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Sessions draws fire for 'Anglo-American heritage' remark at sheriffs' conference

ABC News(WASHINGTON) -- Attorney General Jeff Sessions sparked controversy Monday after making reference to the "Anglo-American heritage of law enforcement," a comment interpreted by critics as racially insensitive.

The remark was made in a speech to the National Sheriffs' Association's winter conference in Washington, D.C., as he thanked those in attendance and outlined the history of their positions in law enforcement.

"I want to thank every sheriff in America. Since our founding, the independently elected sheriff has been the people’s protector, who keeps law enforcement close to, and accountable to, people through the elected process," said Sessions, adding, "The office of sheriff is a critical part of the Anglo-American heritage of law enforcement.”

While the attorney general's phrasing alone caught the attention of many on social media, the situation was further complicated by the fact that the description was not included in a copy of Sessions' prepared remarks.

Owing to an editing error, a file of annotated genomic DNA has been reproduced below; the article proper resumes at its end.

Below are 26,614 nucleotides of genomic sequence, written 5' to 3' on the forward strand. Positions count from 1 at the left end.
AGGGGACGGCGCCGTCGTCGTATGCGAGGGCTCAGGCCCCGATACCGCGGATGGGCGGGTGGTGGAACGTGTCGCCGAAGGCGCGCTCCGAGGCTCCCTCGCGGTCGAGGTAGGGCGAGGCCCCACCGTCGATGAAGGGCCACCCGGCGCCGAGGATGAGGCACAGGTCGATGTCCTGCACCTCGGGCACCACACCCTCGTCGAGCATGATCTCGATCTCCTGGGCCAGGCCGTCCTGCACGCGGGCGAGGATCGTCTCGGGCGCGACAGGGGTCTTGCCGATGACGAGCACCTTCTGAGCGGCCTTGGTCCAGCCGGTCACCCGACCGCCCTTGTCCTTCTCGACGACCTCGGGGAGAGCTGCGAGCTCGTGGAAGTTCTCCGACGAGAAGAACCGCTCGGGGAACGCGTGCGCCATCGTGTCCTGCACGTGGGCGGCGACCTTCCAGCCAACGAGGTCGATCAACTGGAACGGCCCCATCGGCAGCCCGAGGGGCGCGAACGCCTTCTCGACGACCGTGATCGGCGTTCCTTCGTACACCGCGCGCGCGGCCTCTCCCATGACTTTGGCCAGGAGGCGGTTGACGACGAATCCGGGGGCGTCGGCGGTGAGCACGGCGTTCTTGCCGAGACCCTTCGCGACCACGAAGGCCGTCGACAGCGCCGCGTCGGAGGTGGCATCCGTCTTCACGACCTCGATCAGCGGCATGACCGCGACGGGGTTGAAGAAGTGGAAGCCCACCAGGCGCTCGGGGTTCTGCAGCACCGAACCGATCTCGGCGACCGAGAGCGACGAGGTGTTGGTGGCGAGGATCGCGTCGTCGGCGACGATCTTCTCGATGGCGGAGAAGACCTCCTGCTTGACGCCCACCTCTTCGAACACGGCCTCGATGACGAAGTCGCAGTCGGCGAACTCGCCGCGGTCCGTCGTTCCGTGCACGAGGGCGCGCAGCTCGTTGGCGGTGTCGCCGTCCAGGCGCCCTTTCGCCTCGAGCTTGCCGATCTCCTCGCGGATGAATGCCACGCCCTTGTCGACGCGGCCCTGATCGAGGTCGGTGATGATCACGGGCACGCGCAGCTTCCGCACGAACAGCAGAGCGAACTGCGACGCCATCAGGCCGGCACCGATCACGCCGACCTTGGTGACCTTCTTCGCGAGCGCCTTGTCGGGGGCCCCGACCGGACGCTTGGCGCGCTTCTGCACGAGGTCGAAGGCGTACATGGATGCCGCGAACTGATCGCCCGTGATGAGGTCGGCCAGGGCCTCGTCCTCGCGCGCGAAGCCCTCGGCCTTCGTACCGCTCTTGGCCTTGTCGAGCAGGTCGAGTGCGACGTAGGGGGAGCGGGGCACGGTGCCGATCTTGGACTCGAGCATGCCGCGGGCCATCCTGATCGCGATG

In that version, distributed by the Department of Justice after the event, the line reads: "The Sheriff is a critical part of our legal heritage."

Among those who weighed in on Sessions' speech included Sen. Brian Schatz, D-Hawaii, who called the phrase a "dog whistle" and expressed continued pride in his opposition to the attorney general's nomination last year, and California Lt. Gov. Gavin Newsom, a candidate in the state's 2018 gubernatorial election, who called Sessions an "outright racist."

In 1986, Sessions' nomination for the U.S. District Court for the Southern District of Alabama was rejected by the Senate Judiciary Committee after associates testified during his confirmation hearings that the then-U.S. Attorney had made callous comments about the NAACP and Ku Klux Klan. Sessions said at the time that the remarks were not intended to be taken seriously.

Defenders of Sessions argued Monday that "Anglo-American law" is a term frequently used in legal circles as a synonym for "common law," and has no racial undertones.

The stance did not prevent the NAACP from issuing a response to the speech to The Washington Post in which it characterized the comment as "racially tinged," and said it should give "all people reason to worry."

"His decision to link the term Sheriff to some part 'of the Anglo-American heritage of law enforcement' is an unfortunate yet consistent aspect of the language coming out of the Department of Justice under his tenure," the statement continued, "and in the opinion of the NAACP, qualifies as the latest example of dog whistle politics."

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